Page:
Are you sure you want to buy this material for

25 Karma

Buy Material

BOOM! Enjoy Your Free Notes!

We've added these Notes to your profile, click here to view them now.


You're already Subscribed!

Looks like you've already subscribed to StudySoup, you won't need to purchase another subscription to get this material. To access this material simply click 'View Full Document'

Why people love StudySoup

Bentley McCaw University of Florida

"I was shooting for a perfect 4.0 GPA this semester. Having StudySoup as a study aid was critical to helping me achieve my goal...and I nailed it!"

Amaris Trozzo George Washington University

"I made $350 in just two days after posting my first study guide."

Steve Martinelli UC Los Angeles

"There's no way I would have passed my Organic Chemistry class this semester without the notes and study guides I got from StudySoup."


"Their 'Elite Notetakers' are making over $1,200/month in sales by creating high quality content that helps their classmates in a time of need."

Become an Elite Notetaker and start selling your notes online!

Refund Policy


All subscriptions to StudySoup are paid in full at the time of subscribing. To change your credit card information or to cancel your subscription, go to "Edit Settings". All credit card information will be available there. If you should decide to cancel your subscription, it will continue to be valid until the next payment period, as all payments for the current period were made in advance. For special circumstances, please email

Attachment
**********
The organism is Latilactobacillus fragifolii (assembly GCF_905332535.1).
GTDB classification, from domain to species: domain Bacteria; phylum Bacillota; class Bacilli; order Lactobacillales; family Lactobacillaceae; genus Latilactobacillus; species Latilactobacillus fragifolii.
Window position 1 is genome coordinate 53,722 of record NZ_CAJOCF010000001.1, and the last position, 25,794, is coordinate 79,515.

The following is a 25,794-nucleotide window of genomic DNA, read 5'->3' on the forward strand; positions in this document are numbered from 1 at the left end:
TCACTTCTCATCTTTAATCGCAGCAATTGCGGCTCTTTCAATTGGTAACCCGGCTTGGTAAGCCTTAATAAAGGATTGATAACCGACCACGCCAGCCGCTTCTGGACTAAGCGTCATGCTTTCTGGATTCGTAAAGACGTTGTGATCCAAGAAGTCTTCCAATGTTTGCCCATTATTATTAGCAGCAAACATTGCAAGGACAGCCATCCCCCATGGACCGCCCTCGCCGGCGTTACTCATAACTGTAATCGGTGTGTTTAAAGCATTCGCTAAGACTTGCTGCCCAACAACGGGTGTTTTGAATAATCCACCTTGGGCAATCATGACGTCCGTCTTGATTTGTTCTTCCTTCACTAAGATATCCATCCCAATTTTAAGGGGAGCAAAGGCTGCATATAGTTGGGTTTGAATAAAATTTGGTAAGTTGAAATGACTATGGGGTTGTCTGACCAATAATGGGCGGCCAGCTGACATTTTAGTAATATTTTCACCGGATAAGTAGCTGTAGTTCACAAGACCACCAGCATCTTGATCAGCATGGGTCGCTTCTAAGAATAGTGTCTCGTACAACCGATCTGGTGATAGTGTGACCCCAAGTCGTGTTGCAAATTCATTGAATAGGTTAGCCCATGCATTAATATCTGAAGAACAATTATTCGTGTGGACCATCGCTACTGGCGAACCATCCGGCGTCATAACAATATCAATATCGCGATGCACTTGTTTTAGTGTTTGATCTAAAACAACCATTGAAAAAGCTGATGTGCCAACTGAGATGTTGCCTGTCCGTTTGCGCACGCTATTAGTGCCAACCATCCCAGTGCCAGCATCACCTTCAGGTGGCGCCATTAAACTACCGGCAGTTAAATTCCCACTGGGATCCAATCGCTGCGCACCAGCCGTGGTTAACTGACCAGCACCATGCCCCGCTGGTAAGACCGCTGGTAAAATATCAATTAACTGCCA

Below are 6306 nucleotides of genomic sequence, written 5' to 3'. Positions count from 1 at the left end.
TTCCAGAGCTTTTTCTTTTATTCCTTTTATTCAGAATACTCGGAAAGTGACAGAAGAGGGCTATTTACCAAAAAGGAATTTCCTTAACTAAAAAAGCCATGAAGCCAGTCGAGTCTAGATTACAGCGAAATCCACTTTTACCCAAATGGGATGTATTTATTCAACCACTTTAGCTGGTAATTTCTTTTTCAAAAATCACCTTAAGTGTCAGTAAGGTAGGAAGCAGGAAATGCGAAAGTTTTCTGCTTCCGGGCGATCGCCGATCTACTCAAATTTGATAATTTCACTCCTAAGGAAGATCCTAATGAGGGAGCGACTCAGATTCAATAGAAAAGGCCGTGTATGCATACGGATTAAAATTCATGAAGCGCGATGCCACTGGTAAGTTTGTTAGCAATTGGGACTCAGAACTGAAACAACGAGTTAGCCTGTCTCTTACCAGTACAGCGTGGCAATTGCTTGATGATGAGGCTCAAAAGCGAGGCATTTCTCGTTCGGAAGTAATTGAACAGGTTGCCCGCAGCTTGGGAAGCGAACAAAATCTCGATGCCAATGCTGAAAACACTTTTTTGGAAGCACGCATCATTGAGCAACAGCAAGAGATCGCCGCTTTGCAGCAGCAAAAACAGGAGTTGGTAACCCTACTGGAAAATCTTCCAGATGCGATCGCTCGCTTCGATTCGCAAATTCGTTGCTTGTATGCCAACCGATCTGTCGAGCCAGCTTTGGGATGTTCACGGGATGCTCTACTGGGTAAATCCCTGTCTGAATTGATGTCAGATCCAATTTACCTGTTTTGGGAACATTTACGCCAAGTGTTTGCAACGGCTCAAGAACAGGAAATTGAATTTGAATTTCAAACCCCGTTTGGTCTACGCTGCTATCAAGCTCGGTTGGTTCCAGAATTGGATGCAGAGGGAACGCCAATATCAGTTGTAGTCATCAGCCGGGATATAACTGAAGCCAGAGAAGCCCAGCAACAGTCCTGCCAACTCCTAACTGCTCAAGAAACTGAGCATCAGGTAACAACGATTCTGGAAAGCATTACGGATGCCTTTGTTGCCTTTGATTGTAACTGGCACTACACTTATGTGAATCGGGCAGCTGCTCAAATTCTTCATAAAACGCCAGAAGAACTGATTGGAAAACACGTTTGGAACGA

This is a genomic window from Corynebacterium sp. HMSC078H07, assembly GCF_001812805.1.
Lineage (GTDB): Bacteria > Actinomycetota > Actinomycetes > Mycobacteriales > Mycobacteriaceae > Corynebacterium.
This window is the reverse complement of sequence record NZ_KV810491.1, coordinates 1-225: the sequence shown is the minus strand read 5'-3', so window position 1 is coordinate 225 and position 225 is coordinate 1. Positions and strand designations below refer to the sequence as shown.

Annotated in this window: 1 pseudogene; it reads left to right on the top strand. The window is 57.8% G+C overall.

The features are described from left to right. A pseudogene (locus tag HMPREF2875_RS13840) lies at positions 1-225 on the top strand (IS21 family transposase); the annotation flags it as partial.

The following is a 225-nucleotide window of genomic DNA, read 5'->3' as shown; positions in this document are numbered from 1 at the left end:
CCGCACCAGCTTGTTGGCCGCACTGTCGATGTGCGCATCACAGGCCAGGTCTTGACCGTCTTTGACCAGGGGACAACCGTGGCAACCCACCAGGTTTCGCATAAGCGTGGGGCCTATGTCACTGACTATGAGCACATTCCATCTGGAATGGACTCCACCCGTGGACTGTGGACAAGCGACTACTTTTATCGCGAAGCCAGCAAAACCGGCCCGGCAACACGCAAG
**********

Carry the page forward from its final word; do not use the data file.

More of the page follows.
StudySoup has more than 1 million course-specific study resources to help students study smarter. If you’re having trouble finding what you’re looking for, our customer support team can help you find what you need! Feel free to contact them here:

Recurring Subscriptions: If you have canceled your recurring subscription on the day of renewal and have not downloaded any documents, you may request a refund by submitting an email to

Satisfaction Guarantee: If you’re not satisfied with your subscription, you can contact us for further help. Contact must be made within 3 business days of your subscription purchase and your refund request will be subject for review.

Please Note: Refunds can never be provided more than 30 days after the initial purchase date regardless of your activity on the site.